Category Archives: leadership

Reflections of a First-Year Principal

Today is officially the last day of my first year as a principal. Every crazy, inspiring, funny moment from the past year is permanently etched in my memory and will inspire and inform my decisions next year and beyond. The lessons I’ve learned and skills I’ve developed are many, but there are some things that stand out as the most important points to identify as I sum up this year and move forward.

Leadership develops from the ground up. My staff and students dictate what I do, and being in tune to their needs helps me lead and support them. I need to constantly check in with them to assess what is working in our school and what is not.

Developing a thick skin as a leader is essential, but you must work just as hard to keep your heart intact on the inside. Principals are bombarded with a lot of negatives: difficult students, sad home situations, disgruntled parents. The job is emotionally draining, and it is important not to get too absorbed in every hardship experienced by students, staff, and families. At the same time, it is important to maintain compassion and empathy when dealing with unfortunate situations. Balancing an openness to distress with an emotional detachment to remain strong is a constant challenge.

Setting high expectations for all fosters a growth mindset and helps ensure that everyone is working toward their his or her greatest potentials. Both children and adults will perform at the level where you expect the least capable member of the group to function. Believe that everyone can achieve greatness, and most will reach that level of performance. It isn’t enough to just articulate what you expect. A good leader needs to be ready to provide assistance and resources, as well.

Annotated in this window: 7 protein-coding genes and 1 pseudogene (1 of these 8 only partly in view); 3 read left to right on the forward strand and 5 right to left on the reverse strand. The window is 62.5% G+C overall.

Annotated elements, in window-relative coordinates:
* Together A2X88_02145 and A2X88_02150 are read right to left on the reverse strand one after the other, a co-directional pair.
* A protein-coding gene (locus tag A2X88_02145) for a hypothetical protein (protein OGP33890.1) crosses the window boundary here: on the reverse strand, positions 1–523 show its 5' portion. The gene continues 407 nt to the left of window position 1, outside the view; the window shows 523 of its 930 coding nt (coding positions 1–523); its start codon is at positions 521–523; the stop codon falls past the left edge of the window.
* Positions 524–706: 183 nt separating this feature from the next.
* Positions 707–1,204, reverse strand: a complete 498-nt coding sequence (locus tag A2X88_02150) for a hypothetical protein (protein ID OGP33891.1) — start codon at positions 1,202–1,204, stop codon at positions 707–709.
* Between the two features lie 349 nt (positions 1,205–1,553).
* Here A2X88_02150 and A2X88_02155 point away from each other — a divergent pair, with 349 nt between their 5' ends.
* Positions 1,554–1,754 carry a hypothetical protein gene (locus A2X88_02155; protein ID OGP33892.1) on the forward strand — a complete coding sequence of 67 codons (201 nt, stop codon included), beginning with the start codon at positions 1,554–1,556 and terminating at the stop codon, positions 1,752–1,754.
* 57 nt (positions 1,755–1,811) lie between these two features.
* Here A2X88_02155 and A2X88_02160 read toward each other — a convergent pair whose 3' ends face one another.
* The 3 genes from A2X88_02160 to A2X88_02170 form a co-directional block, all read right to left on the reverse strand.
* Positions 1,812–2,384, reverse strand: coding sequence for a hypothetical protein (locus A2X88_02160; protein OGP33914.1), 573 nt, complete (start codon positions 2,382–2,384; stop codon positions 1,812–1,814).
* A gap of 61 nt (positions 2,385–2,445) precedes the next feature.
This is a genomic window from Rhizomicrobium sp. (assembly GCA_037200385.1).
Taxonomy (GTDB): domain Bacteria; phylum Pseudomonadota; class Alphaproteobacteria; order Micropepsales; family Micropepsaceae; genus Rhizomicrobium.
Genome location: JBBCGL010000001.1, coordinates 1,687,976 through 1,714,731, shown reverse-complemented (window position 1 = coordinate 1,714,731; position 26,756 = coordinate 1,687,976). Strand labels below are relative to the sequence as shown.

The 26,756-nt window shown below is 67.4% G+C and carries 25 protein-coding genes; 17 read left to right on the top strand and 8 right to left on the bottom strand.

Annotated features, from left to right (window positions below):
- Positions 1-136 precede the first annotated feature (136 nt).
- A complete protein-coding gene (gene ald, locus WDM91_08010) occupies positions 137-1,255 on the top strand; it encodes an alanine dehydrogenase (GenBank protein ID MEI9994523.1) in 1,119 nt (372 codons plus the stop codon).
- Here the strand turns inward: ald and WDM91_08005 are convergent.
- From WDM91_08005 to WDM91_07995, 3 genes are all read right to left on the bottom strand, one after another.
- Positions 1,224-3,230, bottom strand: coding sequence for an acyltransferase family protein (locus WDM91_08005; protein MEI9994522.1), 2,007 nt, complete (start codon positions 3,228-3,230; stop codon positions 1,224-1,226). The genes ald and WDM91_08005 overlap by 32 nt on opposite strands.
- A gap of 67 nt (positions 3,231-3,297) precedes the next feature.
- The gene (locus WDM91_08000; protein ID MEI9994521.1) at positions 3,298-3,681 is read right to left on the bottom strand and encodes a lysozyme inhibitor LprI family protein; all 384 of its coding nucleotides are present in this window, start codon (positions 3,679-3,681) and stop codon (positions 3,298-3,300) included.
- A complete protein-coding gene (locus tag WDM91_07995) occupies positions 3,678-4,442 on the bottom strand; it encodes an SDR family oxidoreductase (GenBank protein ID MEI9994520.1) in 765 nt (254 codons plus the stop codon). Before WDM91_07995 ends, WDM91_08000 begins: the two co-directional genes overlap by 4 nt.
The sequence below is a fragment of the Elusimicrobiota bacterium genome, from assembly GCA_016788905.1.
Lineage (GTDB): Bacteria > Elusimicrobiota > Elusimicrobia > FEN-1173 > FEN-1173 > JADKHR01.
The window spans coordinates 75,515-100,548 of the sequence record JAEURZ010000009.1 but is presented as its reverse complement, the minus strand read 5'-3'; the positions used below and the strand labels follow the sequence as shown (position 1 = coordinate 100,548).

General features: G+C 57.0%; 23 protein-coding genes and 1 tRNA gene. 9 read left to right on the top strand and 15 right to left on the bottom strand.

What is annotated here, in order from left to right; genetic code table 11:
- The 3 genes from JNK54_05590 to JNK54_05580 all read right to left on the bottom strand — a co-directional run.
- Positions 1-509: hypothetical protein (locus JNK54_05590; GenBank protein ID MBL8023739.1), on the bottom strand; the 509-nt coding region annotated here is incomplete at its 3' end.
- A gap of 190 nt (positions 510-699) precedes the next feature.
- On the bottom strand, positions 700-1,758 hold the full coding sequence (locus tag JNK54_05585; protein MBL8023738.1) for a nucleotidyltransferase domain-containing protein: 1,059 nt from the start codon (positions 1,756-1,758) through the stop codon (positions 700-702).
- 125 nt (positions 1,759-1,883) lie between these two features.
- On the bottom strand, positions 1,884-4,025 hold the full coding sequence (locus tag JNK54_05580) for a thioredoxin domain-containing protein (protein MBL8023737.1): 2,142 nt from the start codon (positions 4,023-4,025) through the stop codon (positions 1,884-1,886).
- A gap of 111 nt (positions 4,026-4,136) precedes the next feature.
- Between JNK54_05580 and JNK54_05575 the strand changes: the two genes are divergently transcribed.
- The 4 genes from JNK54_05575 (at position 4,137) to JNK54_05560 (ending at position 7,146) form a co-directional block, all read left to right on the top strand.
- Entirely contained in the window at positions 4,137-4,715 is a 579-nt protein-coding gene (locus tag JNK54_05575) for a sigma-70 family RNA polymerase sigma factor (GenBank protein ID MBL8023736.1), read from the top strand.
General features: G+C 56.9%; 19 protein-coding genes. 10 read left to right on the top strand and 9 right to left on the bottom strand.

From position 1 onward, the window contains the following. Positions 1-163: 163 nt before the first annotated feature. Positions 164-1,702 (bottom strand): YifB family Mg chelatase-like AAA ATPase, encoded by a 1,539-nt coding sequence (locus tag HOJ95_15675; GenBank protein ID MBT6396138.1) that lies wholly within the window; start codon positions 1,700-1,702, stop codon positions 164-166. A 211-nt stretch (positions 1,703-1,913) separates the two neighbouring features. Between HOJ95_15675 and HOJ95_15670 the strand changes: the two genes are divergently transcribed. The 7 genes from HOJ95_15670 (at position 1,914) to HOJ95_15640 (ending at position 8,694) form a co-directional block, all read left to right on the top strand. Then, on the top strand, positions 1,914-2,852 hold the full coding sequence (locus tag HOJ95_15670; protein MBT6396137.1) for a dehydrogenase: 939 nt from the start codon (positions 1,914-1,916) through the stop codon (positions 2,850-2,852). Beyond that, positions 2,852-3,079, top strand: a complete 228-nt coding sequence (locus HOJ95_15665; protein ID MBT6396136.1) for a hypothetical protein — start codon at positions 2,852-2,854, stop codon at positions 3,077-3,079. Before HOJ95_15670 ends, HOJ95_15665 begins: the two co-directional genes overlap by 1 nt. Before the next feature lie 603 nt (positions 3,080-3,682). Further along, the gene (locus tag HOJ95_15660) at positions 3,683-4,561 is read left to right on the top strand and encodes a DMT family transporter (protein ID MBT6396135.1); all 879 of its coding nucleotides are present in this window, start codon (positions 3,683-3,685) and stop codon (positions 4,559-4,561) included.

Relationships are everything. All members of the school community needs to feel that they are unique, valued, and have a voice. Through developing relationships with students, staff members, and parents, a school leader cultivates trust. That trust motivates individuals to work harder and take risks using their unique talents. In turn, a positive school culture emerges when people feel that their principal supports them and cares about their well-being.

With my first year of learning as a foundation, I look forward to using this insight to make the second year even better than the first!

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Be the Principal of Change

Be the change you want to see in the world.

Tomorrow is my first official day as a principal, and Gahndi’s words keep reverberating in my head. This is my chance to lead and innovate and positively influence all who enter my school. Because I feel I was called to administration as I was with teaching, I cannot help but reflect back on my first day as a teacher. As a new teacher, I wanted to make an impact. I wanted to make a difference in the lives of learners and build capacity in them to reach their greatest potentials. I wanted to seek out and design effective and engaging teaching methods. I wanted to be the kind of teacher that I would want for myself and my children. I wanted to “be the change” rather than just talk about change.

So, what does it mean to “be the change” as a principal? It means to let every action reflect my beliefs and ideals. It means to be accountable and responsible, not making excuses. It means to lead with commitment and heart. It means to put ideas into action. It means to do and be rather than just talk.

In the spirit of Gahndi, I hope that my leadership changes others for the better. As I begin my term as a principal, my goal is that others will see the following actions reflected in my words, actions, and principles.

  • Be supportive
  • Be accessible
  • Be visible
  • Be fair
  • Be collaborative
  • Be kind, caring, and respectful
  • Be an example
  • Be with students
  • Be a good communicator